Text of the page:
The second episode of Space Force centers on the attempt to save the Epsilon satellite after it was sabotaged by the Chinese, and the first casualty of the Space Force program, a dogstronaut named Theodore. It also illustrates a show already in a bit of a tonal crisis that can be summed up with one question: Is General Naird an idiot? The premiere felt like it was edging into the territory of Armando Iannucci with a narrative about a man surrounded by naysayers and bureaucracy — Veep meets the space program. And there’s definitely still a lot of that here.
However, it also feels like the second episode veers back into more familiar ground for the veterans of The Office. It’s not hard to picture Michael Scott writing the word “Bomb” as a suggested solution to a crisis in space, or hoping that a chimp doesn’t reveal state secrets to the enemy after being taken prisoner. So is Space Force really a show about someone failing upward? About failures of leadership? Are we even supposed to like General Naird? Two episodes in and Carell’s protagonist feels a bit too undefined, veering wildly from the kind of leadership that made him a four-star general to a sense that he is actually supposed to be the stand-in for Trump, someone who refuses to listen to the scientists around him and bullies his way through conversations with intellectuals.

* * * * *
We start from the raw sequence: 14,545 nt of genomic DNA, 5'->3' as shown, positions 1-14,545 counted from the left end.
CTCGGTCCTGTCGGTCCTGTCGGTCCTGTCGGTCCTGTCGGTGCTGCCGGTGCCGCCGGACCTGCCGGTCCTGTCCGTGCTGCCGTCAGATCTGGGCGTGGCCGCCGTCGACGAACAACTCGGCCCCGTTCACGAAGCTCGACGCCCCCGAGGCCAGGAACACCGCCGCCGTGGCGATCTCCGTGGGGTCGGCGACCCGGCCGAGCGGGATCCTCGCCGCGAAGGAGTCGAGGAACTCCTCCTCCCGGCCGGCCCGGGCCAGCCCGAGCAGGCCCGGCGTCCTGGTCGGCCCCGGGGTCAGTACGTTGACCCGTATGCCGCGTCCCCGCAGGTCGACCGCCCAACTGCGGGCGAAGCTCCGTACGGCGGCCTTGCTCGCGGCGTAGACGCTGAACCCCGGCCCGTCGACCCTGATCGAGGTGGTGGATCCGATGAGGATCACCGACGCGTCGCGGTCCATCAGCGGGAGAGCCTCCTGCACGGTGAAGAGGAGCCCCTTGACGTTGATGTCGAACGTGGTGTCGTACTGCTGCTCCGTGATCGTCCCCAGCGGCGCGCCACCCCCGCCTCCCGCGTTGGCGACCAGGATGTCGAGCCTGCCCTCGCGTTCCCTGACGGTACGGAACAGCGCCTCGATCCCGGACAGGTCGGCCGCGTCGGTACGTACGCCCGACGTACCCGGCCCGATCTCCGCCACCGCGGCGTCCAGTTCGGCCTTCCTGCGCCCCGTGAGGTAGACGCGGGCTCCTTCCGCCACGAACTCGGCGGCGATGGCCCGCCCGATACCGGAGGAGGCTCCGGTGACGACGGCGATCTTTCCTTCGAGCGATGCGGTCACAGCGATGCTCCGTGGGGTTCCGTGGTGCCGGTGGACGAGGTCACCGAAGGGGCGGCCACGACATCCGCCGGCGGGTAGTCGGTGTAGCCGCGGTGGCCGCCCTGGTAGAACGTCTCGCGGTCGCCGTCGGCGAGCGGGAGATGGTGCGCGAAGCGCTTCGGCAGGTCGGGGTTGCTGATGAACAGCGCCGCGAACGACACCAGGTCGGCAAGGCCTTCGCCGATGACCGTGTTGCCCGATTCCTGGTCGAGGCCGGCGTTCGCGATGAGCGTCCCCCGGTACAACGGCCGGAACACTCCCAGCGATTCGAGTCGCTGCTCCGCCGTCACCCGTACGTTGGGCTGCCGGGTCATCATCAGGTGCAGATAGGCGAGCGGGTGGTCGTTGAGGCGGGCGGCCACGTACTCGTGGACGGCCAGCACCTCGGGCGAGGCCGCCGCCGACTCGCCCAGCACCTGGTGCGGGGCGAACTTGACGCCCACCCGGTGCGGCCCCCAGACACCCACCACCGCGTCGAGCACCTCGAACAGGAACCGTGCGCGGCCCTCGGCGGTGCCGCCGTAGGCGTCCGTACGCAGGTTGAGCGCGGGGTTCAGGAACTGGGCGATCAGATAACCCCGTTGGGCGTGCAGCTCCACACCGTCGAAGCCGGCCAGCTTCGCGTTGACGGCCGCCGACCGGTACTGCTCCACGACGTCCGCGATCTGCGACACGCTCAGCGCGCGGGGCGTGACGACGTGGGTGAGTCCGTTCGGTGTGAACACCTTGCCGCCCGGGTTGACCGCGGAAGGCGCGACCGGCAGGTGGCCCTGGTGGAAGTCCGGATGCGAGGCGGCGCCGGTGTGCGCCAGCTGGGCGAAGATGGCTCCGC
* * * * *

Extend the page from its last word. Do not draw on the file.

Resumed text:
“Save Epsilon 6!” is more narratively focused than the premiere, presenting us with really only two plotlines – the attempt to repair the damaged satellite and a subplot about Erin’s Trig homework, which she has to get done without her dad’s help. At the end of the episode, even after failing to save a billion-dollar satellite, General Naird is willing to finally help his daughter with her math homework. It’s an attempt to humanize him, and the show could use a little more of that in future episodes if Naird is going to feel like more than a device to reflect the chaos around him. The Erin subplot also allows Fred Willard one more scene, and he makes out a little better than the premiere. Willard could make anything funny, even thin jokes about how easily old people are scammed by phishing emails and elderly flatulence.
Most of “Save Epsilon 6!” takes place in the control center from which Naird and Mallory are going to save the satellite. As scientists bounce ideas around the room, including one named Yamato suggesting that light waves could push the solar panels back in place, Naird shoots them all down. He suggests things like bomb repercussions pushing the parts back together — which most people learn in elementary school isn’t physically possible — and one has to consider some of Trump’s wilder ideas, i.e. “Bleach-gate,” during scenes like this one. Political affiliation aside, there’s a national conversation right now about how much the real president listens to the people around him that makes a line like “Why do you distrust scientists?” register in a way that Daniels and Carell couldn’t have expected. It will be interesting to see if responses to Space Force break along party lines. It’s certainly not a show that’s friendly to the current administration, but it may not be mean enough to push away Trump supporters, either. Only time will tell, and a lot could hinge on whether the tweeter-in-chief himself actually responds.